Shropshire Star

Food Review: Great choice at the popular Woodbridge Inn in Coalport

Valentine’s Day. Is there a worse day to try and book a last-minute table? Well, yes, probably, and it’s called Christmas Day. On both occasions, chefs are rushed off their feet, there’s an unrealistic sense of expectation, and everyone wants to eat at exactly the same time.

Last updated
Old favourite – Steak burger and fries

Happily, there are a small number of venues around the county that cater for such disorganised types as me – and The Woodbridge Inn is among them.

From the usually-excellent Brunning And Price stable, it’s big, it’s friendly, the menu is a doddle and it’s got a really easy-to-follow booking system, which allows you to reserve a table with the click of a mouse.

And so, on Wednesday, I found myself driving to a quiet corner of Shropshire, on the banks of the River Severn, a mile downstream from Ironbridge, to dine at The Woodbridge.

The venue is named after the wooden bridge that once connected the pub to the village of Coalport on the opposite bank.

The pub was built at the same time as the bridge, in around 1785, and it is packed full of character.

There are lots of interesting corners and nooks to squirrel away in, or more open, buzzy areas for those in a more gregarious mood.

A light and airy dining room

There is a substantial raised deck at first floor level to provide an outside drinking and eating area overlooking the river, and a sunny garden room which also looks out over the river with further dining space.

There are parking spaces for 80 vehicles and if the sun is out and there’s no spaces left, there is a public car park a short walk from the pub.

In summary, and to stop nicking perfectly well-written copy from the pub’s website, it’s remarkably well-organised, one of the reasons for its enduring popularity.

The venue habitually features in the Good Pub Guide, having gained entry since 2014, and it serves a selection of exceptional ales, many of them locally brewed, as it brings together the best of decent beer with good, affordable bistro-style food.

A picturesque location

I arrived a minute or four after my allotted time and the venue was pretty quiet. I was taken to a far corner, the furthest distance from the bar, and perhaps slightly forgotten about, although staff were pleasant and sought to engage.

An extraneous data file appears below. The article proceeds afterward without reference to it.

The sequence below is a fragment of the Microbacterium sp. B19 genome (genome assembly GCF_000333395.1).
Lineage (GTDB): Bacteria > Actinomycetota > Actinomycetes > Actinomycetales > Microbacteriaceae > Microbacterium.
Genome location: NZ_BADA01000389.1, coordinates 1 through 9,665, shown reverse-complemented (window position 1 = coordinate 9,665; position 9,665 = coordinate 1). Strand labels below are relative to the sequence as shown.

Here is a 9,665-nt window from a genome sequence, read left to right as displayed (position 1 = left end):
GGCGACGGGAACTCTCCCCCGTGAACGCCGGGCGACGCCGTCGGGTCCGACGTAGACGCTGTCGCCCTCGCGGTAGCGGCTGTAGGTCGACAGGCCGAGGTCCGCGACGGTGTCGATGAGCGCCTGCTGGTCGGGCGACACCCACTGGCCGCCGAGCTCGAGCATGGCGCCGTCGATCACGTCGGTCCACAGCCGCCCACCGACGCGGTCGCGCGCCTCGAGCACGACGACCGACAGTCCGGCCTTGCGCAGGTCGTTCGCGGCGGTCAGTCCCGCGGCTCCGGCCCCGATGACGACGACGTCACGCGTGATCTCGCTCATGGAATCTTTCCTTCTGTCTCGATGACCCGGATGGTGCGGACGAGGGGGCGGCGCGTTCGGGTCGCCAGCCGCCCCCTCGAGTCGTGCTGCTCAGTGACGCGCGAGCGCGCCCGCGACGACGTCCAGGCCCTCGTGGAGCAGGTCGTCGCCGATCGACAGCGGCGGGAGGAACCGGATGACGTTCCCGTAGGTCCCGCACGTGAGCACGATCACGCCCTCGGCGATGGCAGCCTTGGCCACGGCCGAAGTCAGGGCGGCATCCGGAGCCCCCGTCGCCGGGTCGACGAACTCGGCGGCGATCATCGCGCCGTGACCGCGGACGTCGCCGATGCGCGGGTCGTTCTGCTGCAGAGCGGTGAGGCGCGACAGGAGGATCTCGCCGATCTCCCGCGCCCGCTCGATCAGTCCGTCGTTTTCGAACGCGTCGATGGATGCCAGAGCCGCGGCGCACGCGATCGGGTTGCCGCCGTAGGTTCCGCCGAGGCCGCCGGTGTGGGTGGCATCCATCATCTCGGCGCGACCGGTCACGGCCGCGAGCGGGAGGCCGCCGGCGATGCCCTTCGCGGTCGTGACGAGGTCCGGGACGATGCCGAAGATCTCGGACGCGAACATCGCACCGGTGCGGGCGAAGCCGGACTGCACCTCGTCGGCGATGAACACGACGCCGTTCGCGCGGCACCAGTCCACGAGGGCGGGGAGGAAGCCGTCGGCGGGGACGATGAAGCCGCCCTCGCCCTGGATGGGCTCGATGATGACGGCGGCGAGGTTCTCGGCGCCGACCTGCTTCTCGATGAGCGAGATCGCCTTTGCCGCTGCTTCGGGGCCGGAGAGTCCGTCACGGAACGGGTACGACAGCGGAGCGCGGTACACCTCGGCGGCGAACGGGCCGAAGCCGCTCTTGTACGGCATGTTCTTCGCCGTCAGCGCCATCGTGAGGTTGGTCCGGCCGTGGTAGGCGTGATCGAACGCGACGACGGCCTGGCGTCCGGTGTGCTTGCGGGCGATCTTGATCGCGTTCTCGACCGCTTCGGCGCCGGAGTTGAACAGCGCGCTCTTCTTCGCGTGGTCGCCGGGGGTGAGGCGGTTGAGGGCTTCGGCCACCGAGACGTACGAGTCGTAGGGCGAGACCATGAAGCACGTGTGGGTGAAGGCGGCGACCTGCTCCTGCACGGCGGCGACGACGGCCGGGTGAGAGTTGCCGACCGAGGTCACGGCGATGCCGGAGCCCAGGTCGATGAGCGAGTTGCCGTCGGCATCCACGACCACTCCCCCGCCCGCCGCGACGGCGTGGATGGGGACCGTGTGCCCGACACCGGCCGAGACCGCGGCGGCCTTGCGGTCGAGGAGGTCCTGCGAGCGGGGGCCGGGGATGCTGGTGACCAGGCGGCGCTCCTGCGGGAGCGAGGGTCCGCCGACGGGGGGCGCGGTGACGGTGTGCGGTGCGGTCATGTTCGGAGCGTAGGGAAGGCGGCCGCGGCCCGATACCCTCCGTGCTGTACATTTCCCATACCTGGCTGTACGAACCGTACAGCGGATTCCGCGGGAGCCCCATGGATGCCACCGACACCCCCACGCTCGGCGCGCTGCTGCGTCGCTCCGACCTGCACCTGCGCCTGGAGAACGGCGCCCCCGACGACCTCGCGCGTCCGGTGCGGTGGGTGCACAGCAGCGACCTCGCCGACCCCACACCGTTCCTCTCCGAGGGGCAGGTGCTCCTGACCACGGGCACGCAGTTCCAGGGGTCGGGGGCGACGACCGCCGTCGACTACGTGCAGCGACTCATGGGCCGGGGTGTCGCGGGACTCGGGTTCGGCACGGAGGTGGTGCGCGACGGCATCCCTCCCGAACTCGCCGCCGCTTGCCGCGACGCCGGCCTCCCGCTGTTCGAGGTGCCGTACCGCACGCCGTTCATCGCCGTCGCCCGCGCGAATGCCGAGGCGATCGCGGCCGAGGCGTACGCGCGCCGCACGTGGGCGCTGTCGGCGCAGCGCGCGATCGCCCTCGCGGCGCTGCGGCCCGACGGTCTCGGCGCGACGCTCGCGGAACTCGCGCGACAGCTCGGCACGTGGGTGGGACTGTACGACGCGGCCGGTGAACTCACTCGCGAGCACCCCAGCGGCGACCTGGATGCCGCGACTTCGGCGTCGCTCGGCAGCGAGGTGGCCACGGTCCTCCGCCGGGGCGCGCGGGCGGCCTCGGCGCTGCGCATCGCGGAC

But, on to the food, the menus at Brunning And Price pubs are great. They combine a range of pub classics with stuff that’s a little more interesting.

There’s the opportunity for chefs to get a little bit creative, without straying too far from a brief that presumably reads something like this: give the people what they want.

The menu offered a wide choice, with classics such as 8oz Sirloin steak, served with dauphinoise potato, wild mushroom, pancetta, caramelised onions and red wine jus; Chicken, ham and leek pie, served with buttered mash, green vegetables, white wine and tarragon sauce and Pumpkin and sage tortellini, with garlic roasted baby courgettes, toasted pine nuts, sun blush tomatoes.

While the light bites menu featured dishes such as crispy beef wrap; Fish finger sandwich; smoked haddock and salmon fishcake and stilton, butternut squash and onion quiche.

And desserts – should you still have room – such as poached rhubarb, with stem ginger granola, vegan crematta, orange sorbet; French fine apple tart with Calvados toffee sauce and vanilla ice cream and sticky toffee pudding with toffee sauce and vanilla ice cream.

I started with crispy teriyaki king prawns, with a salad of pickled ginger, lime, watermelon, and chilli. It was unusual, but I kinda liked it.

King prawns nicely presented

The dish was slightly unbalanced. There was more pickled ginger than prawns – which was lucky for me, I like pickled ginger. But the pickle is there to balance the dish, to season stuff, not to take the main billing.

It felt a bit like the backing singer had stepped up to the mic to perform the solo rather than offer subtle support.

The teriyaki was a bit underwhelming, while the chilli-melon-lime salad was great, if not also a little unbalanced. The combinations were great – sweet and hot, crispy and soft.

The burger was good. A fantastic patty, scorched on the outside, and left a little pink within, was well seasoned – hurrah – and smothered in a layer of cheese that had melted to a decadent, filthy goo.

The grilled pancetta was nicely crisp, while there were beer onions beneath the Monterey Jack cheese, which were fine, though not as refreshing as if they’d been freshly cut. Sometimes, less really is more.

The fries were fine and there was a pot of chorizo-infused mayo, in which to dip stuff. It was all pretty good, though perhaps lacked a little in the execution.

The roses were red at the pub

I had planned to stick around for a dessert. The poached rhubarb dish had my name written on it; hell, who can resist a seasonal dish that celebrates the best available local produce.

Service, however, remained slightly patchy – perhaps to be expected on Valentine’s Day I suppose. And that was that; a pleasant, but sometimes curious, evening.

Brunning And Price has got it nailed with good venues in Shrewsbury and near Newport. There were aspects of The Woodbridge on my visit that matched those, though service perhaps needed looking at, but that aside, I’m sure the great choice of food and picturesque location will see the pub’s popularity endure.